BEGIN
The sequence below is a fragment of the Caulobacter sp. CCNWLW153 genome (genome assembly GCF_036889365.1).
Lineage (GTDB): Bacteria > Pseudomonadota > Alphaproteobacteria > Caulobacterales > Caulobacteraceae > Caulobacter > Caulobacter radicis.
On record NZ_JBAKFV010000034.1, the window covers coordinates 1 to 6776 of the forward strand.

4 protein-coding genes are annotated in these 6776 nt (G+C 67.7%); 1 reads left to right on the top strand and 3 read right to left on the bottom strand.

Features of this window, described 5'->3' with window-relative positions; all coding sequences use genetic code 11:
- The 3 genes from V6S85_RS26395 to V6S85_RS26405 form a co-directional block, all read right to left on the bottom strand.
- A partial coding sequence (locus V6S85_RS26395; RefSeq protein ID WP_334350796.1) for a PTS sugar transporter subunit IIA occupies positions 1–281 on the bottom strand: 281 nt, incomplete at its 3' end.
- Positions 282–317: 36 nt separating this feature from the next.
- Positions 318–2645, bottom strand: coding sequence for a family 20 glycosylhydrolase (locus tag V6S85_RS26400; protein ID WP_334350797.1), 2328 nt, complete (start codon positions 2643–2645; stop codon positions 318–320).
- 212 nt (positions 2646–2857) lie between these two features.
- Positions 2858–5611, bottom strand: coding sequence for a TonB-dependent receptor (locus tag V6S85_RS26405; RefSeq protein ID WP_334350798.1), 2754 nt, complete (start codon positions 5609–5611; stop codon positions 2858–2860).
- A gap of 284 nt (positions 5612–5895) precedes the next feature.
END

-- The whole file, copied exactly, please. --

The sequence below is a fragment of the Caulobacter sp. CCNWLW153 genome (genome assembly GCF_036889365.1).
Lineage (GTDB): Bacteria > Pseudomonadota > Alphaproteobacteria > Caulobacterales > Caulobacteraceae > Caulobacter > Caulobacter radicis.
On record NZ_JBAKFV010000034.1, the window covers coordinates 1 to 6776 of the forward strand.

4 protein-coding genes are annotated in these 6776 nt (G+C 67.7%); 1 reads left to right on the top strand and 3 read right to left on the bottom strand.

Features of this window, described 5'->3' with window-relative positions; all coding sequences use genetic code 11:
- The 3 genes from V6S85_RS26395 to V6S85_RS26405 form a co-directional block, all read right to left on the bottom strand.
- A partial coding sequence (locus V6S85_RS26395; RefSeq protein ID WP_334350796.1) for a PTS sugar transporter subunit IIA occupies positions 1–281 on the bottom strand: 281 nt, incomplete at its 3' end.
- Positions 282–317: 36 nt separating this feature from the next.
- Positions 318–2645, bottom strand: coding sequence for a family 20 glycosylhydrolase (locus tag V6S85_RS26400; protein ID WP_334350797.1), 2328 nt, complete (start codon positions 2643–2645; stop codon positions 318–320).
- 212 nt (positions 2646–2857) lie between these two features.
- Positions 2858–5611, bottom strand: coding sequence for a TonB-dependent receptor (locus tag V6S85_RS26405; RefSeq protein ID WP_334350798.1), 2754 nt, complete (start codon positions 5609–5611; stop codon positions 2858–2860).
- A gap of 284 nt (positions 5612–5895) precedes the next feature.